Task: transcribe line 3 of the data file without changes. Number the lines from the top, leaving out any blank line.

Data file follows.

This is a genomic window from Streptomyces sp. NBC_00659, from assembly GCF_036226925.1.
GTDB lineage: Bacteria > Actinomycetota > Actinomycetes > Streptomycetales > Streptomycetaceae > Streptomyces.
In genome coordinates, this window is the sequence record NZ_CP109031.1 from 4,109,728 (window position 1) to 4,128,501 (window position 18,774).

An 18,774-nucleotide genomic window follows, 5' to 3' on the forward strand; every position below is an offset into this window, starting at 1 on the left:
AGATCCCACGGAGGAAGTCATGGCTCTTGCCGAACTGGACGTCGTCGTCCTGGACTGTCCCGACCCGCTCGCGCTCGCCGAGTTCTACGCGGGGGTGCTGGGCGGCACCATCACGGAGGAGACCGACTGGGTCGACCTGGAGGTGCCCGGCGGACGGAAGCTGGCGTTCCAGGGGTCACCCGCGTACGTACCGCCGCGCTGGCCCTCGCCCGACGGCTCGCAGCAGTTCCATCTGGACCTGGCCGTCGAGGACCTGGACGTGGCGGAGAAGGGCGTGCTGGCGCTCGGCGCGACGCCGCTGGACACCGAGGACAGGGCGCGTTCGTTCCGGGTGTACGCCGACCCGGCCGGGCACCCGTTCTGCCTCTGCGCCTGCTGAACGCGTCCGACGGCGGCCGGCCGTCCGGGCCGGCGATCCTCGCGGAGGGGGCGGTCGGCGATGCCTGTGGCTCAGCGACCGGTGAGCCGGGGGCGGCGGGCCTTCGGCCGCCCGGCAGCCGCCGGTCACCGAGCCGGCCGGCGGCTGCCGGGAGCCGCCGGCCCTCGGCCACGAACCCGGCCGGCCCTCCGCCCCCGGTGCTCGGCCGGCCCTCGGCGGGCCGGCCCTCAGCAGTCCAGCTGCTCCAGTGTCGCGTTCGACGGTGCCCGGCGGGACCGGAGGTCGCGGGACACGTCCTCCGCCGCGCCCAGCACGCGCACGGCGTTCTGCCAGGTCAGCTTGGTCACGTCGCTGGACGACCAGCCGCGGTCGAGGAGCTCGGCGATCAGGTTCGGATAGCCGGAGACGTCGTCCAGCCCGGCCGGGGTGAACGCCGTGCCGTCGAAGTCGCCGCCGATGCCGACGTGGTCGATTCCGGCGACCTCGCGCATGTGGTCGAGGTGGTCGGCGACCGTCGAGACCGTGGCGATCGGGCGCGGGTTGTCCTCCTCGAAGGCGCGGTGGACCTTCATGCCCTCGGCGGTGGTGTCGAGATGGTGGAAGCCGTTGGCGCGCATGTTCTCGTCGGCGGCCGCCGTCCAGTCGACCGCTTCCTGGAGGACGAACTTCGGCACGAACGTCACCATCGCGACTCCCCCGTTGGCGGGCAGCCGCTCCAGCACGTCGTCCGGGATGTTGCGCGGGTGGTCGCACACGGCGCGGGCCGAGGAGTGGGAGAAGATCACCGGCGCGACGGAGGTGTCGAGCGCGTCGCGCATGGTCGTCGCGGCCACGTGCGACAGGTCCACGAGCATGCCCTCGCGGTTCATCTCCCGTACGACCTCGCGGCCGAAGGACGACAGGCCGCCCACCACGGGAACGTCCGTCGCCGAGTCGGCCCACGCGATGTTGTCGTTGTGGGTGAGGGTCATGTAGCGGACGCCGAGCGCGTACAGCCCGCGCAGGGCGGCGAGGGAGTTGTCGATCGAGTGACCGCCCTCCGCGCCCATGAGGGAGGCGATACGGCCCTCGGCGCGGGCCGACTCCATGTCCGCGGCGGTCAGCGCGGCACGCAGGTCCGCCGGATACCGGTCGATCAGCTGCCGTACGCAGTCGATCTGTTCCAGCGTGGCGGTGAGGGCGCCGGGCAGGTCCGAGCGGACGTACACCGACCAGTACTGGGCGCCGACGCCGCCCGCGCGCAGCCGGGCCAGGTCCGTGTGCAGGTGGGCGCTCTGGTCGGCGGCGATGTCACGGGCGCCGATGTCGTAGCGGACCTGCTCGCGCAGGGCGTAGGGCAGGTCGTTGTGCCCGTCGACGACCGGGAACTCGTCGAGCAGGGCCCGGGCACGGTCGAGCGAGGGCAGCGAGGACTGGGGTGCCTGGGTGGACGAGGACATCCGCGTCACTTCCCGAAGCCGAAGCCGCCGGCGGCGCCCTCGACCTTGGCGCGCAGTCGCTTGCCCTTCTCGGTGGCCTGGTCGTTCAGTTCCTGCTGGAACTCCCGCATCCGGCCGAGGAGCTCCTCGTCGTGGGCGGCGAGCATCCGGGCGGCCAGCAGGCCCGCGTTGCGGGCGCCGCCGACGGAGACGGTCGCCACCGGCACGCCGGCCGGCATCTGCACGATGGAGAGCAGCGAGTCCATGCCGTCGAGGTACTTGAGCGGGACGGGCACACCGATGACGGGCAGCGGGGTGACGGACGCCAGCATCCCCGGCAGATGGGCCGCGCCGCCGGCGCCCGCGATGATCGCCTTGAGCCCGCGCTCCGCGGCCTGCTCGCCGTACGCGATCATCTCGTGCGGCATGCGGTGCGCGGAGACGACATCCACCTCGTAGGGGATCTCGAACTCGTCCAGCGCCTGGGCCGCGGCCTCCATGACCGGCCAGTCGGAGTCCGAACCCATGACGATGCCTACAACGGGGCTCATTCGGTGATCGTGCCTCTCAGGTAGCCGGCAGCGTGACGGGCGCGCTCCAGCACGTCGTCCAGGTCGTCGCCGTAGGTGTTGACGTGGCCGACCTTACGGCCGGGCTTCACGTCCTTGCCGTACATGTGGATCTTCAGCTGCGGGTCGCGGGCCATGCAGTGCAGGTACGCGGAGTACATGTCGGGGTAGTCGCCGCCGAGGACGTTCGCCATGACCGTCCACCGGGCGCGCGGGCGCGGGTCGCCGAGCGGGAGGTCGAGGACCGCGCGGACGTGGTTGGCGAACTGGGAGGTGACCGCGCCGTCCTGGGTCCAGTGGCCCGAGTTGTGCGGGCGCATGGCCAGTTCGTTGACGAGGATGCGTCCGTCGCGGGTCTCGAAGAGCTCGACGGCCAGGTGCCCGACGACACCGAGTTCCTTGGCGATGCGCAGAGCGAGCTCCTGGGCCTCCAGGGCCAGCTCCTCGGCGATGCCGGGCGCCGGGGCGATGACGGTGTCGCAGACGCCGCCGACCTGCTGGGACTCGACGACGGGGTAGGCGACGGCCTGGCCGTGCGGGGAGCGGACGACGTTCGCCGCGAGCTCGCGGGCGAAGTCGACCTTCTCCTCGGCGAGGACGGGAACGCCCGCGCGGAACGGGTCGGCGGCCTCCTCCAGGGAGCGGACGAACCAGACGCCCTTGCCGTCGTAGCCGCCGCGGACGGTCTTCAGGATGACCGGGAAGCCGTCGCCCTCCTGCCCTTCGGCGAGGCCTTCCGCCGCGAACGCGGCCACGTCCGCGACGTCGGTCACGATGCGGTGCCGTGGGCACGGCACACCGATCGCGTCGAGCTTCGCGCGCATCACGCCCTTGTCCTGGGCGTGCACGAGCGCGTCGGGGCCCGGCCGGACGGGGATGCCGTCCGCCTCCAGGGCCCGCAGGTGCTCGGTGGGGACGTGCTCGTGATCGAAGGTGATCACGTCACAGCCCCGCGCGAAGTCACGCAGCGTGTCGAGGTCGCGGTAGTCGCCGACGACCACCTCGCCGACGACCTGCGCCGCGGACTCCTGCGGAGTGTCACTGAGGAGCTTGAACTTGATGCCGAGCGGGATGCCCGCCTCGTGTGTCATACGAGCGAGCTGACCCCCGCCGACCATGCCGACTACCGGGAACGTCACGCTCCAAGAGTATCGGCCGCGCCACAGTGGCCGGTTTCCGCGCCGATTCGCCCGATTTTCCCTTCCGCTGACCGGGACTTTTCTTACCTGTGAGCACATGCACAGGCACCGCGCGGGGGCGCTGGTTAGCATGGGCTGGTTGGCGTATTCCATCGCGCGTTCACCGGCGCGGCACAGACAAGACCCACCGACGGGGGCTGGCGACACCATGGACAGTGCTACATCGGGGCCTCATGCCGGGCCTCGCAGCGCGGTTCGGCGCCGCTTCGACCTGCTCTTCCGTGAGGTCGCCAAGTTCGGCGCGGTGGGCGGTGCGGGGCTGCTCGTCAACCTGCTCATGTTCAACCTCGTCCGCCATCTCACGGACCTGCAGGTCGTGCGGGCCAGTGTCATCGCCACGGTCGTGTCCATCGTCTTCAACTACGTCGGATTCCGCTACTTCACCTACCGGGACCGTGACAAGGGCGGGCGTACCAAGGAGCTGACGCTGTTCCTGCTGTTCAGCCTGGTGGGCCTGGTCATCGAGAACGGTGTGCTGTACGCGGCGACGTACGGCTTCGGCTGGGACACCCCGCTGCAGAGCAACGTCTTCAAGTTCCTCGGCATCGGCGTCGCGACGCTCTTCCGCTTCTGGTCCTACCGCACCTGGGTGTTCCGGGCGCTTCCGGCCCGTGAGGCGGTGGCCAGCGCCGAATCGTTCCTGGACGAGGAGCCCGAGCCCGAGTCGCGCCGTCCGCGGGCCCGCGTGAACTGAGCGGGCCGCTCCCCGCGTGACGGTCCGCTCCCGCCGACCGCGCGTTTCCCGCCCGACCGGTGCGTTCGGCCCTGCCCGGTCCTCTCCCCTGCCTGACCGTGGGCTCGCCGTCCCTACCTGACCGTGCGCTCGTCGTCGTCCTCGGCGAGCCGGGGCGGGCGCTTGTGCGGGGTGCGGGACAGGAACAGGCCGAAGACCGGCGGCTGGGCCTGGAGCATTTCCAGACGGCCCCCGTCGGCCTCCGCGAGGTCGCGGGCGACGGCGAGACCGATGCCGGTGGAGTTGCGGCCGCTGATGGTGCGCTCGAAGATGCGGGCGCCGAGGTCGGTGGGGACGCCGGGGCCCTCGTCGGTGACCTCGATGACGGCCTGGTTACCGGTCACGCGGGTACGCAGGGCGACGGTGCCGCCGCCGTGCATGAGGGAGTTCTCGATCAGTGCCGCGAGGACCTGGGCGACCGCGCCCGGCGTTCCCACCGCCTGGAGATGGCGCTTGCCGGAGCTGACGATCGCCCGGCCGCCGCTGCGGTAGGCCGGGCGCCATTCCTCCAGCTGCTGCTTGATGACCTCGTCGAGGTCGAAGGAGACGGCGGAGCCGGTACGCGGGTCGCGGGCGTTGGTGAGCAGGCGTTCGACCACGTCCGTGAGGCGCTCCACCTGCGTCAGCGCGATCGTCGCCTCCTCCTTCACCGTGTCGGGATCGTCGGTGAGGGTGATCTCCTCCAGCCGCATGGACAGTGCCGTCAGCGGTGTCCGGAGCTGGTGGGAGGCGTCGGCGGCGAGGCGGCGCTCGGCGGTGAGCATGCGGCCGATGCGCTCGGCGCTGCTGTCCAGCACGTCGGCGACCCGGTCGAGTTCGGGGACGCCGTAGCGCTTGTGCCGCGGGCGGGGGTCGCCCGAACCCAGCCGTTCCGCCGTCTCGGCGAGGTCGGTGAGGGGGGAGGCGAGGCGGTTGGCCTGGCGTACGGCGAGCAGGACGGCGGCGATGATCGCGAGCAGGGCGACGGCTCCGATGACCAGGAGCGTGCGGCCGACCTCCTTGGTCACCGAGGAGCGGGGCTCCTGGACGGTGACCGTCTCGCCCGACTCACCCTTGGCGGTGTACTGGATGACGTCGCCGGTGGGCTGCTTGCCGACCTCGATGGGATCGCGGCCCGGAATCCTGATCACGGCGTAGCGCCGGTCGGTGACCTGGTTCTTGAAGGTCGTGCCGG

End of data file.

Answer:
In genome coordinates, this window is the sequence record NZ_CP109031.1 from 4,109,728 (window position 1) to 4,128,501 (window position 18,774).